Alibaba, China's most prestigious internet conglomerate, has initiated the first steps towards revamping its controversial and exploitive corporate culture.
PingWest has learned from senior executive level sources that the e-commerce giant is proposing internally to end the much criticized weekly report policy, which requires every employee on nearly all levels to submit a report to their direct reports, and threatens negative outcomes if one fails to do so.
The news was first picked up by Chinese analysts from anonymized discussions allegedly between Alibaba employees on social media.
The sources mentioned that there are a number of actions towards building a more rational work ethics being taken within Alibaba, which is known in China's tech industry and around the word for its exploitive corporate culture.
Another one of these actions is minimizing the use of slide decks during meetings and discussions, the sources said. This brings Alibaba on the same page with its US counterpart Amazon, which banned PowerPoints in meetings, and instead encourages employees to use narratively structured one-pagers, or six pages at most.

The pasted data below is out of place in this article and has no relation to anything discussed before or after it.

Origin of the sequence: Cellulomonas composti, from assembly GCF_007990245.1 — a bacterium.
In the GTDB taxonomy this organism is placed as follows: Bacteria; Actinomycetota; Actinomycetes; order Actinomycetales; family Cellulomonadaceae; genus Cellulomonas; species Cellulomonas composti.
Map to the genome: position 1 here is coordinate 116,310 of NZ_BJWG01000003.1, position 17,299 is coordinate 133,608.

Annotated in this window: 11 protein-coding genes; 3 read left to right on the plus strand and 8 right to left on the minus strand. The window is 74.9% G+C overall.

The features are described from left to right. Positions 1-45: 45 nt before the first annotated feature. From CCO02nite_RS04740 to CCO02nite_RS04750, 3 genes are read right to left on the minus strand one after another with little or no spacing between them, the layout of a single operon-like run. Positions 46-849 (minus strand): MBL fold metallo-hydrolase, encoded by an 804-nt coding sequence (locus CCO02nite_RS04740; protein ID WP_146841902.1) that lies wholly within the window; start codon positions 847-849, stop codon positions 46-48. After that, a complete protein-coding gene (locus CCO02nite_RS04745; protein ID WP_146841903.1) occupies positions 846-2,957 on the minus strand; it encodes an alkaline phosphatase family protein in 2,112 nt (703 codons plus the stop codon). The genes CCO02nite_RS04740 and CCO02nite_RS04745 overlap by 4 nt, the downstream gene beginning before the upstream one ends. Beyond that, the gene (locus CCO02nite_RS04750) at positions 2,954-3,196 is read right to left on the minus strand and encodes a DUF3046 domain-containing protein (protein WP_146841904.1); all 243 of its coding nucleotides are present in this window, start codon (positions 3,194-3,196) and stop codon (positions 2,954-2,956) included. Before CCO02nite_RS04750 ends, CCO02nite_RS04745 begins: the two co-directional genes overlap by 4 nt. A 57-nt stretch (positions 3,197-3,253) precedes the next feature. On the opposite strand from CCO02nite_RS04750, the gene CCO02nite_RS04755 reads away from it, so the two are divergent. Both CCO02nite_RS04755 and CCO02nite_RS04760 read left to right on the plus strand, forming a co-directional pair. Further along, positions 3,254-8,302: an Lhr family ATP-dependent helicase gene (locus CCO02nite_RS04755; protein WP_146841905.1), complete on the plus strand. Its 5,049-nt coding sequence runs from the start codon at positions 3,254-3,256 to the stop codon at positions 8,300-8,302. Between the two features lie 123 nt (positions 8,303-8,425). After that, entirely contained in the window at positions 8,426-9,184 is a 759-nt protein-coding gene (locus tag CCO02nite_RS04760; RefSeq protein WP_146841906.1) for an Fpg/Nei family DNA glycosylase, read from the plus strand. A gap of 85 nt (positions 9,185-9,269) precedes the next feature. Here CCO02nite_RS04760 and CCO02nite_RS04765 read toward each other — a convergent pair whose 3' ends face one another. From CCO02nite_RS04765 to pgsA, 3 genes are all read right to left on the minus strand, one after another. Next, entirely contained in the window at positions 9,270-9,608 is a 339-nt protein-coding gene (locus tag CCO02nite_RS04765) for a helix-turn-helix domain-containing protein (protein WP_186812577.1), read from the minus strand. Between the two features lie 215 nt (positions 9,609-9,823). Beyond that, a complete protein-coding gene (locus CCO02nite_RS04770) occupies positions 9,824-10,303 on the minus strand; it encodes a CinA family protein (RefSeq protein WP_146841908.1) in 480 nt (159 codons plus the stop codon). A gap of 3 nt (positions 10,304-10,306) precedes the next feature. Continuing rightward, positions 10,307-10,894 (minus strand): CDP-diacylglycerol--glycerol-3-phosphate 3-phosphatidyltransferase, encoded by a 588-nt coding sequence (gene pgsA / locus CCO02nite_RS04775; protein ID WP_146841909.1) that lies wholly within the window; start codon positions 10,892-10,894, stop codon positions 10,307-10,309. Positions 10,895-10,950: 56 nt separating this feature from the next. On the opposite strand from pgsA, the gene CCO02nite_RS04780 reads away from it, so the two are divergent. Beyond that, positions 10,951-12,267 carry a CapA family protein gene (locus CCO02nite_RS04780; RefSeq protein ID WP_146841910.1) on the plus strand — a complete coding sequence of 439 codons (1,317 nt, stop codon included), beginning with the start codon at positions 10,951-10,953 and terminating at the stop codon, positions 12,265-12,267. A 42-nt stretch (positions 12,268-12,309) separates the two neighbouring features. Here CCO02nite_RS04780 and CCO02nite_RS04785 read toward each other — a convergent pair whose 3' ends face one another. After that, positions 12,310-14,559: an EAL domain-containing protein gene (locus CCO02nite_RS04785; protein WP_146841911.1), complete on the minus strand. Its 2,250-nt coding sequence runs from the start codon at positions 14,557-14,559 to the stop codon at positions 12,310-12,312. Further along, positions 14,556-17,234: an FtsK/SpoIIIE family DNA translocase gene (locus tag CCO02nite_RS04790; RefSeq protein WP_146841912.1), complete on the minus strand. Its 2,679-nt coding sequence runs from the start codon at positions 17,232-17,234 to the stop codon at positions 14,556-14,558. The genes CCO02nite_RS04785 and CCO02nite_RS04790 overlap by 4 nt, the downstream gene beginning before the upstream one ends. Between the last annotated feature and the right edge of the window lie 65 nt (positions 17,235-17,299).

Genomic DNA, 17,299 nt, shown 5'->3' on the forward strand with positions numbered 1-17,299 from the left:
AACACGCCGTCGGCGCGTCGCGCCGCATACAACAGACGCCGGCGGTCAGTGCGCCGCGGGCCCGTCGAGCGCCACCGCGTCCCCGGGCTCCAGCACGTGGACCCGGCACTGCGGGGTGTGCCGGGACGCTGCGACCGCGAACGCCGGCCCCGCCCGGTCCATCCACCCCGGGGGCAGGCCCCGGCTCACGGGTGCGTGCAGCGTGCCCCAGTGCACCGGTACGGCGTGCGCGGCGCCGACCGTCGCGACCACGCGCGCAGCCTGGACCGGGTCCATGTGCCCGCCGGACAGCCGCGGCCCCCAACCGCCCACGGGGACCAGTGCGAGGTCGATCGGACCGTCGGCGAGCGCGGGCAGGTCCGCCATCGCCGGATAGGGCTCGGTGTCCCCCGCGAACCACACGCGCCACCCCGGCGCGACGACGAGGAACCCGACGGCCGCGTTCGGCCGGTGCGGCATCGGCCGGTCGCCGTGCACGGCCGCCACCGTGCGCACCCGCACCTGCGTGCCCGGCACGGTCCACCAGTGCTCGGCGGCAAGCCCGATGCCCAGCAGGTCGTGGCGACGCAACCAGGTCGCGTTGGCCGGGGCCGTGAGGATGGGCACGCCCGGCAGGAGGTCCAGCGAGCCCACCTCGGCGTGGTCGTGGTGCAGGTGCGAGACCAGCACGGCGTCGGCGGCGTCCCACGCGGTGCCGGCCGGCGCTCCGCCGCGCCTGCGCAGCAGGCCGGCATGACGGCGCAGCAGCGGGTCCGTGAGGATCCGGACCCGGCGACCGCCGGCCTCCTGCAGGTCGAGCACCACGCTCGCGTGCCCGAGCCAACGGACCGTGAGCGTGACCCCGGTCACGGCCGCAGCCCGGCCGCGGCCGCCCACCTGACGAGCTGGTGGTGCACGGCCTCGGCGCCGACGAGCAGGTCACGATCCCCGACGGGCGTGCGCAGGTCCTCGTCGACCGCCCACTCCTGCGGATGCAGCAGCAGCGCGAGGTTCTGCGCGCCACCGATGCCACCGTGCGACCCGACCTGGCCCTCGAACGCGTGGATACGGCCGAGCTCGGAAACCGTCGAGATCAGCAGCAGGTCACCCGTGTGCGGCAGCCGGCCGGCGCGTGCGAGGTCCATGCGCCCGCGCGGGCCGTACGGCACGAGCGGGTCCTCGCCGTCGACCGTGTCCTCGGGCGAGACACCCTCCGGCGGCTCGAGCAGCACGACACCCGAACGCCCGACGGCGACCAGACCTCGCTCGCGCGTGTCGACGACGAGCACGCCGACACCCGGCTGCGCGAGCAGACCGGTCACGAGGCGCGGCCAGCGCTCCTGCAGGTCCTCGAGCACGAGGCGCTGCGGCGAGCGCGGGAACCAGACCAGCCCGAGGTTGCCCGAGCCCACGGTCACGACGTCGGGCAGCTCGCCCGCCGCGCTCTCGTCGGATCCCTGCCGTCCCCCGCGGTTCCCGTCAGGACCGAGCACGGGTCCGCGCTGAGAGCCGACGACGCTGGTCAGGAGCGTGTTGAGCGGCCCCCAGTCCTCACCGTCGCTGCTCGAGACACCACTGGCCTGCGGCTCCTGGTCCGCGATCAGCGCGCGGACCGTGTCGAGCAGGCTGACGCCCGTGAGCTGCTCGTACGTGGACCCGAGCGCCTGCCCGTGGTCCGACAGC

Most notably, Alibaba is for the first time discouraging employees from working longer than they should and feel like. One source said that executives and managers are relaying the message across the company, telling underlings to refrain from doing "meaningless overtime".
This is a watershed moment for Alibaba, infamous for promoting the ruthless "996" schedule, or roughly working from 9am to 9pm, six days a week. To be fair, this was never codified into any Alibaba's official employee policy, as is very likely the case with any other Chinese tech companies. But with Jack Ma, Alibaba's founder and a all-around well respected figure in the business communities, publicly advocating for "996", it's hard for employees to fight the system without being penalized in one way or another.
Although the full effect of the change is yet to be observed, it could mean that employees would be less stigmatized for not staying late into the night, or leaving the office before their bosses do. Employees who spoke to PingWest regarding this matter say that they are are relieved by the new policy since they are no longer required to write reports in weekend nights, after already working long hours throughout the week.
These modifications to the corporate culture came amid Alibaba facing a series of external challenges, including on the business side, e-commerce startup and major rival Pinduoduo's stellar growth, and on the public relations side, senior Alibaba executive Jiang Fan was found in extramarital affairs with an influencer and business owner that has dealings with the company.
Sources indicated to PingWest that these modifications would be the first of a series of changes to Alibaba's corporate culture that would result in more profound impact across the company, as well as on the Chinese tech scene in general.
With contributing report from Fan Qianchan, Wang Zhaoyang. PingWest's Chinese department first broke this story.